The other main character is a charming young rogue who goes by the name Red, on account of the red eyes he gained as the survivor of his mother’s drug addiction. In addition to being a thief, he’s also quite the artist. He comes to play a major role in a slum within one of the empire’s largest cities.
As you can probably guess, their stories end up coming together. Along the way, there’s plenty of action, some good bits of humor, and characters that you want to root for despite their flaws.
It’s also another in the growing list of gunpowder fantasy you see these days. It’s nice to see more and more fantasy moving away from its quasi-medieval roots. Don’t get me wrong. I love a lot of fantasy novels with that setting, but it’s also refreshing to see more varied settings.
I never quite got that feeling I get reading my favorite authors, but this was a very good adult fantasy debut for an author who has written some young adult before. I recently read the second book, and it continues the story quite well, throwing in some interesting new wrinkles.
I read this a while back, but I thought I’d dig out this old review because this is one of those books that has really stuck with me in some ways.
Elantris was the first Brandon Sanderson book I ever read. Since then, he has established himself as one of my favorite authors.
Why was I attracted to Elantris?
1. It was a standalone (and not terribly long).
2. The concept was really cool. I mean, who doesn’t want to read about a fantasy city that draws on the legend of Atlantis, but does it in a completely novel way in a secondary world?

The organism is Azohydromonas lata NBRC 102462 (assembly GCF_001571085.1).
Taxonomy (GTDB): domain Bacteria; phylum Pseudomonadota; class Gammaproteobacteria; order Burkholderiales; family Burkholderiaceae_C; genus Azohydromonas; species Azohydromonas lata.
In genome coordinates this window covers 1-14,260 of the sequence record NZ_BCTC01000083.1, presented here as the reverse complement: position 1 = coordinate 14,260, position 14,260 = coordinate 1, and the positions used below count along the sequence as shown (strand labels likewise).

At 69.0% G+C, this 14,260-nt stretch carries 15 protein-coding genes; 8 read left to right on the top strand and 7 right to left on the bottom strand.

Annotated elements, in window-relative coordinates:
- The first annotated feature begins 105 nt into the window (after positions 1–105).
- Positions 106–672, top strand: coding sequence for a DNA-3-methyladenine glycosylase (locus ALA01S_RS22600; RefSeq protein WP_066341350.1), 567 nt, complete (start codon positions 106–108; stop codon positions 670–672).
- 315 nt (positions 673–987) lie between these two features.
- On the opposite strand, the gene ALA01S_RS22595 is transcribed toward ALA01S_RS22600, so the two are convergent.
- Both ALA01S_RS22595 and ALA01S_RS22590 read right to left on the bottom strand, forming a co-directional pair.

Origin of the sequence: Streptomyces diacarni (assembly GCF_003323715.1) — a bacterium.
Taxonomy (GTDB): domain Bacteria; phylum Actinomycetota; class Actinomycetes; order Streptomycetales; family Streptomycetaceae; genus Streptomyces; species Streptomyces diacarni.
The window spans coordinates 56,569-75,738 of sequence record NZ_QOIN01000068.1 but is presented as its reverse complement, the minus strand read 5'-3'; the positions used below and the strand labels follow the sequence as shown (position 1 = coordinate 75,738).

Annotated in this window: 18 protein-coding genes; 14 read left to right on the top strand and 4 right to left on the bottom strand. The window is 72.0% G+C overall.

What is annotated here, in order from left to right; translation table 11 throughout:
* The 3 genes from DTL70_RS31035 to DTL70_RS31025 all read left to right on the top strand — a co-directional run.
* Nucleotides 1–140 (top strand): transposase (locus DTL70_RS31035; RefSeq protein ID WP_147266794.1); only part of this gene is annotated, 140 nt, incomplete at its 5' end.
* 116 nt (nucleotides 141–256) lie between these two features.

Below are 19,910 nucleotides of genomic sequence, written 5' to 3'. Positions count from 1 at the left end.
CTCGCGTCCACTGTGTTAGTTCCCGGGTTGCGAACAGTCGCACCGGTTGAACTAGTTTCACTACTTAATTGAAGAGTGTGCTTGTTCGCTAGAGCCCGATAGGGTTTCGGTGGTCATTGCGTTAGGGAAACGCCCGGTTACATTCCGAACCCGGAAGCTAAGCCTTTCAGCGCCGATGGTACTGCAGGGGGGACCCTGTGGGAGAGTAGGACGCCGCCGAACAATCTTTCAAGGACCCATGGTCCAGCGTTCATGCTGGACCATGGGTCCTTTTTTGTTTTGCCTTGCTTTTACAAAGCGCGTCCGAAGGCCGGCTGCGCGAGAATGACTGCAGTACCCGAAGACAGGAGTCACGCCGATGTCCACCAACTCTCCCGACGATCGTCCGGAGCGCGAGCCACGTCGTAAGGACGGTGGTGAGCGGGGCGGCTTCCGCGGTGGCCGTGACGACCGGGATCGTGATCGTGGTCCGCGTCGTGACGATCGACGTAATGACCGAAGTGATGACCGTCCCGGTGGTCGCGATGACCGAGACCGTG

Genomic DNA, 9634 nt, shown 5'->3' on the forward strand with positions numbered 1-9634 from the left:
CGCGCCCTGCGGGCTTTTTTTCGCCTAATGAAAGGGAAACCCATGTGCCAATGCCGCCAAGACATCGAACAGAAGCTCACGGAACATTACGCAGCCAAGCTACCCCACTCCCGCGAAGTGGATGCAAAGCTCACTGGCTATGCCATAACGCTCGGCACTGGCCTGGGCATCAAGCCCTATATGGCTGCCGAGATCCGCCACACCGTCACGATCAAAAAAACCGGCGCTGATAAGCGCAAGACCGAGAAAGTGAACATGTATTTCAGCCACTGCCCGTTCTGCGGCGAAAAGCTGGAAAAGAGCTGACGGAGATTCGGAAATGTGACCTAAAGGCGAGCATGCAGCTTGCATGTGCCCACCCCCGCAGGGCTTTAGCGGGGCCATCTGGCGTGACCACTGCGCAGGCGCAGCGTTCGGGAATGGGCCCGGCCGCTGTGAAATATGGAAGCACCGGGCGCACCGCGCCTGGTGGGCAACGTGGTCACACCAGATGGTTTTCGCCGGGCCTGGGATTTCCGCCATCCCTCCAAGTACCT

This novel is probably the least polished of Sanderson’s efforts. You can tell this was early in his professional writing career. But it’s a great book nonetheless. I was sucked in immediately by the first line of the prologue.
Elantris was beautiful, once.
This captured my attention because of the final word, separated skillfully by a comma to emphasize it. As I read, I immediately wanted to know why it wasn’t beautiful anymore. This is an author doing his job. There’s a mystery here, and that’s one great way of showing tension.
When I got to the first chapter, I was immediately sucked into Raoden’s story. Why? Because of this opening line:
Prince Raoden of Arelon awoke early that morning, completely unaware that he had been damned for all eternity.
This line, although it might be seen as a break in POV, truly grabbed my attention. I didn’t even know who this prince was, but I already felt for him. Being damned for all eternity sucks. A lot. Anyone can feel empathy for a character in that situation. Not to mention, it adds mystery and gets the plot rolling. Working through mysteries is one of Sanderson’s strengths as a writer.
Now, to the rest of the book:
It has been more than two years since I’ve read the book, so I won’t go into incredible detail here. However, I will mention what Sanderson did well (and what he didn’t).
1. Sanderson created likeable characters. Note that I said likeable. For many readers, Raoden and Sarene are not perhaps the most interesting characters. But I know I liked them, and I wanted to root for them.
2. The main antagonist, Hrathen. He is not perhaps as likeable as the other two main characters, but he makes up for it by being one of the best villains I’ve ever read. I won’t give away too much of the plot, but I’d describe him as a great example of an anti-villain.
3. The setting. The city of Elantris is one of the most interesting settings I’ve ever read in fantasy, and it has really stuck with me. It’s a city where people, taken by a mysterious transformation, are doomed to live out eternity looking hideously disfigured. Not only that, but for every injury they suffer, their pain remains, building until they go insane. It’s a city without order, where gangs rule the day. It’s this chaos that Raoden seeks to correct once he is exiled there.